Monday, August 19, 2013

Marathon Recovery Techniques

I wrote an article for Running Times magazine a few years ago about recovering quickly from a marathon.  I have been asked by some to repost that article for others to read. And look at that, I was talking about eating beef long before I began working with various beef councils across the United States!

A marathon-a-week runner reveals his short-term recovery secrets

June 1, 2008
Having run a marathon, you should be able to kick back for a few weeks and enjoy some downtime, right? However, by the same token, if you've just trained hard and run a 26.2-miler, chances are you're not of the type who enjoys resting on your laurels.

In addition, it only takes so many "How long was this marathon?" comments from well-meaning NRFs ("Non-Running Friends") to remind you why you go on a run to avoid them in the first place.
So what to do? Even the most ardent multiple marathon runners know that the body has just been put through the metaphoric ringer and rest is needed. But that knowledge does not satiate the desire to lace up the shoes and hit the roads/trails/treadmill as soon as possible.

In 2006, I ran a full marathon every weekend. As such, I underwent a self-imposed crash course in recovery techniques using myself as the guinea pig. While most runners will not need to know how to get from one 26.2-miler to the next in a single week, that does not lessen their desire to recover and feel like a runner again. Therefore, I have taken what I learned to offer up four recovery techniques to help get you out running again.

Go For a (Short) Run

What and why: We have all heard how you should keep moving and not sit down immediately after finishing a marathon. I feel this theory extends to the next few days as well. Providing gentle blood flow to sore areas not only helps bring nutrients that heal into the muscles, but also assists in moving out the waste products and damaged tissue, and that serves to reduce post-race soreness. While work obligations and the normal life I led during the weekdays in 2006 took its toll on me, I know I never would have made it through the year if I had not been out running, even if just for 15 to 20 minutes at a snail's pace, the day after each and every marathon.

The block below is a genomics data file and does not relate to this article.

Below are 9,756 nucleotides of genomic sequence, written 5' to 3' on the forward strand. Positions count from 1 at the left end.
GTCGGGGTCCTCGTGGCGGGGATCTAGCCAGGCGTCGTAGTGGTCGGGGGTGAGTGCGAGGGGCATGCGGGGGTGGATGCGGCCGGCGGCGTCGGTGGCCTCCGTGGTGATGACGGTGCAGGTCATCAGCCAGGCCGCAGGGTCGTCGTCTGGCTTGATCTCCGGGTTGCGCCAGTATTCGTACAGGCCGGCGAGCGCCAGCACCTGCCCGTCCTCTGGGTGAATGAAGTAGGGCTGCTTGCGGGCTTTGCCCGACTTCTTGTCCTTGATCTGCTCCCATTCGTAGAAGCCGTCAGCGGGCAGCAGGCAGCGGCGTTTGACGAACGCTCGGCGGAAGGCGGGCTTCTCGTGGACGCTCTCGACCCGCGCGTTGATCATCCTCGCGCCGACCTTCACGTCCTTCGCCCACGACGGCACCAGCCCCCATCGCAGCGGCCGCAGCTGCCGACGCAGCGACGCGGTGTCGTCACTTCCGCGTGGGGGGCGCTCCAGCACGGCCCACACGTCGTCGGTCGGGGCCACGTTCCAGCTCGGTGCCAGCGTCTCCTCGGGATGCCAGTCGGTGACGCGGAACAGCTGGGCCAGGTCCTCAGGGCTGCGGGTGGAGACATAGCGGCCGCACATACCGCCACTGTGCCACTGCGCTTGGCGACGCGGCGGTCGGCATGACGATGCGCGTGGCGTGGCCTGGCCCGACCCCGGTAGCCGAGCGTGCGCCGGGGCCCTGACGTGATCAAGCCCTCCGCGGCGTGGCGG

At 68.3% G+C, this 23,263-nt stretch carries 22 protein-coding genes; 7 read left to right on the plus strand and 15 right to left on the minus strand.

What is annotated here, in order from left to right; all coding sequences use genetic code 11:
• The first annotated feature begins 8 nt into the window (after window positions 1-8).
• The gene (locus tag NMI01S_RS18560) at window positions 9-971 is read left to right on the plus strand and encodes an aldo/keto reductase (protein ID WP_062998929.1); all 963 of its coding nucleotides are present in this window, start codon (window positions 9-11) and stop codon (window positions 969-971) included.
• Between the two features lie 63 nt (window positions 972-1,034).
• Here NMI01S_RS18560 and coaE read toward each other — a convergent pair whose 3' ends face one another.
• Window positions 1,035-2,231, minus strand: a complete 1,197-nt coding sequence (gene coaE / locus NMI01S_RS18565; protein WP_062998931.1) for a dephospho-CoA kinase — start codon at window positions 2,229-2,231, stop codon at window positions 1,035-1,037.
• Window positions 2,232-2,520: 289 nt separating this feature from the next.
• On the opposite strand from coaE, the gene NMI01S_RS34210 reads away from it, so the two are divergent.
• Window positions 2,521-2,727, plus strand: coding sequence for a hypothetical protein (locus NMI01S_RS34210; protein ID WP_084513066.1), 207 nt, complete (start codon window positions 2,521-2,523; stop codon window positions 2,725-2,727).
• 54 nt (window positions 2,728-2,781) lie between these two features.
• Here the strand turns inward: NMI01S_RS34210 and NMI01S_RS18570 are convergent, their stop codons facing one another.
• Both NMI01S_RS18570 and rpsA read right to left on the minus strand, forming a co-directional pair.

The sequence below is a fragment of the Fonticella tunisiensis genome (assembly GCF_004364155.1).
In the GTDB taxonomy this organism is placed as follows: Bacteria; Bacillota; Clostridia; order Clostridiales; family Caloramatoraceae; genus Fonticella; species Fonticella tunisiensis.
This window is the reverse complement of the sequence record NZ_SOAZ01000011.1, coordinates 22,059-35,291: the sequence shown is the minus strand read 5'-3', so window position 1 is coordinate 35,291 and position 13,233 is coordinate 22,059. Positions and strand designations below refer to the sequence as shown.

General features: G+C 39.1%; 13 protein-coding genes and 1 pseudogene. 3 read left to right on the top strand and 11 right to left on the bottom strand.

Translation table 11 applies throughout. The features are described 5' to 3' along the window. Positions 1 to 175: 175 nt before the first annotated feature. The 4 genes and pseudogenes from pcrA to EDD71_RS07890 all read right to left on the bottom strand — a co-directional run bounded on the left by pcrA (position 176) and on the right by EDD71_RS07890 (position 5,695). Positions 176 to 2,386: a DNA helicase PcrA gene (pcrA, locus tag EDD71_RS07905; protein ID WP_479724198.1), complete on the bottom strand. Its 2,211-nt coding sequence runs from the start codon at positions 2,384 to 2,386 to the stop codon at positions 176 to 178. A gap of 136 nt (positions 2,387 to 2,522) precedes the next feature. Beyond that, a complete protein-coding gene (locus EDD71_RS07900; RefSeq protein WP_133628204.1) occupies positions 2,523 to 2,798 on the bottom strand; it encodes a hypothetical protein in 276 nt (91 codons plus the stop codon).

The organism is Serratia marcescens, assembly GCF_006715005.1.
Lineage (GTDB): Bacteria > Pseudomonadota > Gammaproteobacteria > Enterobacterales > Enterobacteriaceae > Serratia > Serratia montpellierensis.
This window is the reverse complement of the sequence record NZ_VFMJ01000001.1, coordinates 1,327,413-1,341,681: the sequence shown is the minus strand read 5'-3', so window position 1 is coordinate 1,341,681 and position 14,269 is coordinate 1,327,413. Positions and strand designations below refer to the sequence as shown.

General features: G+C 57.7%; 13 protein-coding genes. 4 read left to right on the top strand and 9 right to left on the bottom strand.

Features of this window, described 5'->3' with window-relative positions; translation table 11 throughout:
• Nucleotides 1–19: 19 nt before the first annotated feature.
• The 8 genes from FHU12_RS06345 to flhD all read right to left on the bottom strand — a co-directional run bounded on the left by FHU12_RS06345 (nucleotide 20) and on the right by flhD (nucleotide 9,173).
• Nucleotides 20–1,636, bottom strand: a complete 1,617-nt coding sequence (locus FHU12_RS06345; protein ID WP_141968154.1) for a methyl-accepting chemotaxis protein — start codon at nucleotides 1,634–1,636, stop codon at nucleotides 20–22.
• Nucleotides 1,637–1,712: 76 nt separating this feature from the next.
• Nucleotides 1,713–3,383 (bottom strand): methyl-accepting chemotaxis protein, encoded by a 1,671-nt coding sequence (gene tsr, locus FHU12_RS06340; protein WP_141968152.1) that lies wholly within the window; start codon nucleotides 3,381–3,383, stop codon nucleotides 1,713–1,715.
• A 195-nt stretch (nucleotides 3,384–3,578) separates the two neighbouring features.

More insight: Jim Hage, a 2:15 marathoner and one of only two men to win back-to-back Marine Corps Marathons, attests to a primary recovery method called "Hair o' the Dog." While he agrees rest is vitally important, he believes getting back out there is important, too. "It's a major psychological boost to keep moving rather than atrophy mentally and physically. Sort of like having a cold; I generally feel worse if I give in and feel sorry for myself."
One of's top marathoners of 2006, Mike Aldrink of Columbus, Ohio, concurs. Moreover, the psychological boost he receives from not remaining sedentary is quite high, even if he only goes for a short, slow jog.
Plus: Remember, Dick Beardsley went for a nice easy run the day after his infamous Duel in the Sun with Alberto Salazar at the scorching 1982 Boston Marathon.

Take An Ice Bath

What and why: The basic theory of an ice bath is that the freezing water will constrict the blood vessels in your legs, reducing swelling. Once you leave the icy coffin and warm your legs, the ensuing blood flow will deliver fresh oxygen to the muscle cells, helping the cells repair the damage done from the exertion during the race. I personally do not subscribe to the idea but it definitely works for some.